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May 24, 2011 11:12 AM

Lychees! Chinatown! Hooray!

Got my first lychees of the season in Chinatown on Sunday - very nice ones and only $2.50 a pound for the loose kind. They also had the "chicken tongue" pointier ones on the branches at $9.00 a pound - the pits in those are much smaller (the nickname refers to the pits). Go get 'em!

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  1. Any idea how long the season is? I know it's pretty short, like less than 2 months, right?

    1 Reply
    1. re: Peter Cherches

      You usually see them at least through July, with the quality usually much diminished as the time goes on. The redder they are, the fresher.

    2. Thank you for posting this, I love Lychee Season. I have a question regarding the chicken tongue variety. What is the difference in taste? $9.00 is pricey.

      5 Replies
      1. re: MVNYC

        The pit is much smaller and they are therefore more fleshy, but the taste is pretty much the same. You still make out better with the cheaper ones. By the way the "chicken tongue" and information on color reflecting freshness come from jumpingmonk, the prime contributor to the Chinatown fruit report thread. Thanks, jumpingmonk!

        1. re: buttertart

          Thanks for the description. I will probably just stick to the regular kind. Also thanks for posting this in a separate thread, the main fruit report one has gotten too long for me at this point.

            1. re: buttertart

              also, be sure to ask for the country of origin! i find the taiwnese ones to be the best. Floridian and mexican tend to be decent as well. i would avoid anything from mainalnd china. they tend to be less fragrant and sometimes have a weird odor

              1. re: FattyDumplin

                I haven't seen any advertised to be from the PRC. The Taiwan ones are lovely.

      2. I am now regretting that I didn't buy any lychees or mangoes when I was NYC Chinatown this past weekend. We were walking everywhere and I didn't want to carry them. I saw beautiful ones on Sunday as well. Maybe we even passed each other on the busy street!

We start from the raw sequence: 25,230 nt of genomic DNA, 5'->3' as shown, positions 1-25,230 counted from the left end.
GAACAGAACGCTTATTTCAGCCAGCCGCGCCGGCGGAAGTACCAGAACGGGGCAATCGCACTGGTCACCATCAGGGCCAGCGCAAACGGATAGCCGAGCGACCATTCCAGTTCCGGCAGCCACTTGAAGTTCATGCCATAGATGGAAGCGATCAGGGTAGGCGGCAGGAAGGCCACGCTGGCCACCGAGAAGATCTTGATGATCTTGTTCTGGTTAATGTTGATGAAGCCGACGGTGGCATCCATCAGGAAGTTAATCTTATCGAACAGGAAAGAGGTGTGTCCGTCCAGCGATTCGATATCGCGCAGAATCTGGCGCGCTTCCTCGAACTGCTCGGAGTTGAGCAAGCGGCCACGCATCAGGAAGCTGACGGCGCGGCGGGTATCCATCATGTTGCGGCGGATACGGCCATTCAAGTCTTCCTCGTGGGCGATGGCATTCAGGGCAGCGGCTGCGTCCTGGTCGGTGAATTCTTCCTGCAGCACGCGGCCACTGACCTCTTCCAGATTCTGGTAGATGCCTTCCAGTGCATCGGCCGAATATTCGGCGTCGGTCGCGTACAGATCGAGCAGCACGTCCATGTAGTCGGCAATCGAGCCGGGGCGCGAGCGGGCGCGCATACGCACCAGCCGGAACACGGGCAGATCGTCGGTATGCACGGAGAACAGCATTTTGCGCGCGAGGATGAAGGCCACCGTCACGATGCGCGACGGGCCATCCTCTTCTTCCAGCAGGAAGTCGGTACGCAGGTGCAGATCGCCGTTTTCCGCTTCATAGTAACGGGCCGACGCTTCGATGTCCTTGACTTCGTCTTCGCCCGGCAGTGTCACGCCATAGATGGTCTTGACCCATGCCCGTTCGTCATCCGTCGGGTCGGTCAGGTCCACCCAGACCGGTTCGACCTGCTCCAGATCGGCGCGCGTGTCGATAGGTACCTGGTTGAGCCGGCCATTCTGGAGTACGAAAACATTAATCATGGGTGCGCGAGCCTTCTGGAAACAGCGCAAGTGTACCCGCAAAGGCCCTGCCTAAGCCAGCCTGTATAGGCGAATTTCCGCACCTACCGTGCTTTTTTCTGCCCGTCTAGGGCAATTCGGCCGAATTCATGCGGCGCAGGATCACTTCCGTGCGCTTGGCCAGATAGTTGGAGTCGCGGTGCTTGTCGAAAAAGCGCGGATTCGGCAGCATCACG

Anyway, I did have lychee sorbet at Chinatown Ice Cream Factory and it was delicious. Essence of lychee completely infused the sorbet.

        Chinatown Ice Cream Factory
        65 Bayard St, New York, NY 10013

        1 Reply
        1. re: beetlebug

          Maybe so! That sorbet is very nice. Come to think of it, so are frozen lychees...

        2. Continuing the fruit theme even if this is a bit off topic, has anyone ever seen Loquats for sale in Chinatown? I had this fruit for the first time in Italy (where they are known as "nespole") a few weeks ago and am now in full-fledged withdrawal. Thanks!

          9 Replies
          1. re: erica

            Yes, last Sunday, in plastic clamshell boxes on a stand along Canal (just before Mulberry going away from the bridge, south side of the street).

            1. re: buttertart

              Wonderful! And I commend you on your detailed reporting here and on other threads!

              1. re: buttertart

                Report back on the loquats: I found them at two vendors along the south side of Canal west of Mulberry. (There may well be other sources but I did not look after buying). Very friendly young woman at one stand showed me the box that they had arrived in--they are imported from southern Spain. Both vendors priced loose fruit at $6 per pound. They are good but less juicy than I had hoped and I will not buy them again at that price.

                1. re: erica

                  They're not one of my favorites so I never buy them. The ones in Taipei were good but nothing to write home about either, like a mild apricot.
                  Lychees were 3 lbs for $10 this weekend ($8 from the lady at the corner of Mulberry and Canal, whose stand was mobbed at about 3:30 Sunday afternoon) for both loose and on branches.

                  1. re: buttertart

                    A mild apricot--that is exactly what these tasted like. The ones I had in Italy, also imported from Spain until the local crop is ready, were much juicier. At $6 per pound, just not worth it. Are these (loquats) very common in Taiwan? I thought they were an Italian specialty (they seemed to be at every food market I visited in Puglia last month) but when I showed them to the folks at Joe's on Sullivan Street, they had never seen them before.

                    1. re: erica

                      They're definitely of Chinese origin. They had great heaps of them at the fruit markets there in season (which is quite extended as I recall). The Chinese name for them is pipa (the name of the Chinese lute they resemble), incidentally.

                      1. re: buttertart

                        But get some lychees, they are the most delightful fruit.

                      2. re: erica

                        We grew loquats in Miami, where I grow up. And people have them in their yards here in California. They don't survive very well, so there's little commercial market and if you're buying them in NYC, they were probably picked before they were ripe.

                        I've always described the flavor and texture as a cross between a peach and a mild melon.

                        I'm curious that lychees are grown in Florida. Haven't ever seen US fruit.